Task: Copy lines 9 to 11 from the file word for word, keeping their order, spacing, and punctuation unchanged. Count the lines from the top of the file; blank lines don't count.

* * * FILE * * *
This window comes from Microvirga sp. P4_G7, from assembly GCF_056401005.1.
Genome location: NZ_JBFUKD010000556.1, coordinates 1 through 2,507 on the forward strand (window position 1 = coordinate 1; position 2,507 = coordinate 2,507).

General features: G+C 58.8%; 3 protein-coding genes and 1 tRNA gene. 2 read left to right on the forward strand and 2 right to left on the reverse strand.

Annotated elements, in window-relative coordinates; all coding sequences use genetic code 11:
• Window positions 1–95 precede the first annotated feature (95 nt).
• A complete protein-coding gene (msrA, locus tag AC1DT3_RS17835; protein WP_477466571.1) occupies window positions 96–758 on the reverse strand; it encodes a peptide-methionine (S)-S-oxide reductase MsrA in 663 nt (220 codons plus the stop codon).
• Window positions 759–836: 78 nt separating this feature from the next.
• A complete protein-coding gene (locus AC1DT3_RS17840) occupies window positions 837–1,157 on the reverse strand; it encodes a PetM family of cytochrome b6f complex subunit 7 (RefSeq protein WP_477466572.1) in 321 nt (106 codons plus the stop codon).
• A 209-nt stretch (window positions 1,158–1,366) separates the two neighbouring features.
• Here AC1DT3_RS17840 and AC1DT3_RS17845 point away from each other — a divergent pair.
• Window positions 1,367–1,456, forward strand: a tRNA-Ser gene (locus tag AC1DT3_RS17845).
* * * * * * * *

• A 209-nt stretch (window positions 1,158–1,366) separates the two neighbouring features.
• Here AC1DT3_RS17840 and AC1DT3_RS17845 point away from each other — a divergent pair.
• Window positions 1,367–1,456, forward strand: a tRNA-Ser gene (locus tag AC1DT3_RS17845).